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Religion and Poverty

One of the reasons I esteem Edith Coliver is that she works hard for reconciliation between Jews and Chriatians. Bienvenido Macario is a filipino who takes religion very seriously, but views the Philippine Catholic Chuch as corrupt. Edith, who has a special interest in the Philippines, writes:

"As a non-Catholic, I disagree with Macario. He is stereotyping religion. In the Philippines, the Catholic Church is at the cusp of social change. I am currently writing about ten nuns who formed social movements and who faught for human rights. Many of them braved Marcos' tanks that tried to defend Marcos.Some of the village priests during the Marcos regime stood between the military and the rebels. And many church people closed their eyes over the question of family planning., anathema to the church. Jaime Cardinal Sin, the prelate of Manila, was decisive in the revolution against President Marcos, mobilizing more than one million people against him. He is playing a similar role in the current uproar against President Estrada, now ousted. Some of the congregations, such as the Columbans (mostly Australians and Irish), served as worker priests and defenders of labor organizers, and another congregation, the Maryknolls, as protectors of human rights activists. More power to them!"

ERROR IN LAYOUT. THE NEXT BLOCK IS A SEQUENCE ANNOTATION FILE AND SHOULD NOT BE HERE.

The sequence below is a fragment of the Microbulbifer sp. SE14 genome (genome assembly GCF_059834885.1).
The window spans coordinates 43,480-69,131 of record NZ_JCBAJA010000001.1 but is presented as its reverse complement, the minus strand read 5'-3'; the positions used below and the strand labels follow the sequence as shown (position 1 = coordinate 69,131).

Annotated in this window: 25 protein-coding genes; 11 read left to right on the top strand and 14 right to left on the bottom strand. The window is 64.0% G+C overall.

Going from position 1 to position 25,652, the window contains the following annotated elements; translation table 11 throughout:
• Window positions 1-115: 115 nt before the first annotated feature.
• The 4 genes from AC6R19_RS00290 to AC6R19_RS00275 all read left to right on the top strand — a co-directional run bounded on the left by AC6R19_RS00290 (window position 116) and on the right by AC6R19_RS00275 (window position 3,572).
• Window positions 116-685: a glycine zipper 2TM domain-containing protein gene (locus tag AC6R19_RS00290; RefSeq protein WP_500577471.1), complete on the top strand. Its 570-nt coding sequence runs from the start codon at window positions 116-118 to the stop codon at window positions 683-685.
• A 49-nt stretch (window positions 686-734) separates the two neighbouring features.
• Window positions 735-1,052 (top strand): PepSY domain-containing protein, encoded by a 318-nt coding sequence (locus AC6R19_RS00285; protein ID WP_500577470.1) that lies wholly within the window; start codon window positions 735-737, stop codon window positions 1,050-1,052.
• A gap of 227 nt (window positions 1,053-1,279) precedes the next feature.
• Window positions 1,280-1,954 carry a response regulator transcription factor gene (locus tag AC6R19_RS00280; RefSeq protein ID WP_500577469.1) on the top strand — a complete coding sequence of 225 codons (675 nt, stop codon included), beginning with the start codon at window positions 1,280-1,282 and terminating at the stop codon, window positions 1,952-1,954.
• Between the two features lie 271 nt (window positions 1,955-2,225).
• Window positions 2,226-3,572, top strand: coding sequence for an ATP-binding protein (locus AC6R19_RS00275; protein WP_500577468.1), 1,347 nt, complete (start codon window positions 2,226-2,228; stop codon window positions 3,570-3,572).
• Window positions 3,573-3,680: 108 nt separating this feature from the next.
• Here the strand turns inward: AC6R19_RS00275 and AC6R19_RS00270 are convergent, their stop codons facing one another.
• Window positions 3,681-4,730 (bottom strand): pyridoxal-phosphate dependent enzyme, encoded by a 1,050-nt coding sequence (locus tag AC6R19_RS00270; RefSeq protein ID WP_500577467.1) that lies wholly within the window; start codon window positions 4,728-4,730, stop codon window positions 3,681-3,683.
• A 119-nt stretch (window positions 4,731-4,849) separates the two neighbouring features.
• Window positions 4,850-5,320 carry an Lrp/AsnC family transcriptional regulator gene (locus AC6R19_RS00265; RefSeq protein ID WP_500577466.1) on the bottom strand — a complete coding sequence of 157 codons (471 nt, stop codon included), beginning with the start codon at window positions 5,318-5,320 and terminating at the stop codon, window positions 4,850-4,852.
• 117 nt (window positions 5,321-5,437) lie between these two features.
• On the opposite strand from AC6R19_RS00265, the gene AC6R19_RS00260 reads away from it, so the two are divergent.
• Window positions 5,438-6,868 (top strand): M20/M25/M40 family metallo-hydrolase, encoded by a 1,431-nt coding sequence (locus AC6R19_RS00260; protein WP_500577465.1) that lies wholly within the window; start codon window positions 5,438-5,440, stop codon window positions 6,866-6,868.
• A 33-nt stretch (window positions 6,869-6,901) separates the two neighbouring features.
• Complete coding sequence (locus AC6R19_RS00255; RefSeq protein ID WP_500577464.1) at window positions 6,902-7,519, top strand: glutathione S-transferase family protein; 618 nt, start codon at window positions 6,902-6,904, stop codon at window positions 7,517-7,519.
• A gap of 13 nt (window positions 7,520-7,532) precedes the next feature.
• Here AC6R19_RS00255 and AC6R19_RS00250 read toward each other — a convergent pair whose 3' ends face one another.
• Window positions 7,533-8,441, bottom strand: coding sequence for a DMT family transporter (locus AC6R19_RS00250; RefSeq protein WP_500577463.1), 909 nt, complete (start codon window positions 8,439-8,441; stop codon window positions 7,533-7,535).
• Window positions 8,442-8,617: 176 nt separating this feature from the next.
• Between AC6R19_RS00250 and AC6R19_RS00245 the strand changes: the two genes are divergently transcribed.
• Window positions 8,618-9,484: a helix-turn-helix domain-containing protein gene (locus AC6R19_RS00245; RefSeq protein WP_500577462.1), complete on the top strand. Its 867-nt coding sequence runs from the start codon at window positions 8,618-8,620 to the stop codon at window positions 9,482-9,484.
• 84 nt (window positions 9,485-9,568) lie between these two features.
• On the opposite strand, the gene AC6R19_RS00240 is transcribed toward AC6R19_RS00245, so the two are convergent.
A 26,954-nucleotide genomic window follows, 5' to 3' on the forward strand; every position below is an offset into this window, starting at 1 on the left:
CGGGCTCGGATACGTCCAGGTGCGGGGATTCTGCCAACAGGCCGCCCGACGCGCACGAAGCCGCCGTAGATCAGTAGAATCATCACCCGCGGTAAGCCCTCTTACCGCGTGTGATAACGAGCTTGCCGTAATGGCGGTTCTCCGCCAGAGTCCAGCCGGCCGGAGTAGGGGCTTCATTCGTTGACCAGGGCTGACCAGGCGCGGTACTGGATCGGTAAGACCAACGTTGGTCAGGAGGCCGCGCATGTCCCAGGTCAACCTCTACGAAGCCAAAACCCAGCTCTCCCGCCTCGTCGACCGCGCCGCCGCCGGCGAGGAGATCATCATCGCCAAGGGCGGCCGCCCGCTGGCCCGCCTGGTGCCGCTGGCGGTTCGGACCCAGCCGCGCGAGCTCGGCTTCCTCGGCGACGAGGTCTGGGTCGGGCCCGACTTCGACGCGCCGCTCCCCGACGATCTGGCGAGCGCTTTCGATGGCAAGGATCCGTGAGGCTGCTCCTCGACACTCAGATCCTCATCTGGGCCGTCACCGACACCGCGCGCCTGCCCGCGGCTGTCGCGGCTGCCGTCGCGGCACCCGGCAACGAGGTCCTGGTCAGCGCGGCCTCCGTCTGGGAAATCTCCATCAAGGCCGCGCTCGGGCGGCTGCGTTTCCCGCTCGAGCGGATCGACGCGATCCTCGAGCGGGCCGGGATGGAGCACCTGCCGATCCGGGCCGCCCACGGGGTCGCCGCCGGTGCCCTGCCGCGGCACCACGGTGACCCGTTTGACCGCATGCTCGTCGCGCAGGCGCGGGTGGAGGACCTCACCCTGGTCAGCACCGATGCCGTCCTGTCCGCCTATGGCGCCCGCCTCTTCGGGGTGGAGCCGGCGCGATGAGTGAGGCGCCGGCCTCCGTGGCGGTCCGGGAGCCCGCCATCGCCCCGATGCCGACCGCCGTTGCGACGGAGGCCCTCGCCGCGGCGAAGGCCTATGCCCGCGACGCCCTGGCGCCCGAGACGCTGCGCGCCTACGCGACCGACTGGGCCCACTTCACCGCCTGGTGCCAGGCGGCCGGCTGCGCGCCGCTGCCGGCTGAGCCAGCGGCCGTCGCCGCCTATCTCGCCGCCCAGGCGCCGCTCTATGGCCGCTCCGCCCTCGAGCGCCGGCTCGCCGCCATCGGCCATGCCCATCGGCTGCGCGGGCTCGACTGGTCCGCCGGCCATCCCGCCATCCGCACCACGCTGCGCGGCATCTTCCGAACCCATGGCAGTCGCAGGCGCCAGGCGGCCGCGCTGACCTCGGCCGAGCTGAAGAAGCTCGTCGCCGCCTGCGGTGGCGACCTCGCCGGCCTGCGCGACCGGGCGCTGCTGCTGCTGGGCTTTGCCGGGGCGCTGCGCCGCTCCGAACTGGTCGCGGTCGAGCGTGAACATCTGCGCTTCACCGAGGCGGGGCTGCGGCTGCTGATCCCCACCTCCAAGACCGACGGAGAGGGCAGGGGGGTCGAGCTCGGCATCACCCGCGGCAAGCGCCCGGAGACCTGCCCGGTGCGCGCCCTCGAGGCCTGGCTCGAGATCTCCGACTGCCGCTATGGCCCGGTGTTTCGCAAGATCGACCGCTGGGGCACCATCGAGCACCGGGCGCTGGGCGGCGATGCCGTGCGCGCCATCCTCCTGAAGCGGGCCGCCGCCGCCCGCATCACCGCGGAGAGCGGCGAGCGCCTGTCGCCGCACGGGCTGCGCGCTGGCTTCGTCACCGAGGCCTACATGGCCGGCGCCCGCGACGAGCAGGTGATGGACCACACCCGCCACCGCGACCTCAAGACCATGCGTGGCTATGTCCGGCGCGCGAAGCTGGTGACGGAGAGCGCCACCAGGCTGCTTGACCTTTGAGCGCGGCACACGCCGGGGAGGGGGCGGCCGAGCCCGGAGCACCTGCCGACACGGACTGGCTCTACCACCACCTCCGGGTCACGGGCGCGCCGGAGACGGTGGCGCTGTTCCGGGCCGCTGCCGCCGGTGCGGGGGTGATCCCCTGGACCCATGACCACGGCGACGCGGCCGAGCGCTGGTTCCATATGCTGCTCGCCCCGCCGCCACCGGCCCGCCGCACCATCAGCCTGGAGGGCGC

Ronald Hilton - 5/2/01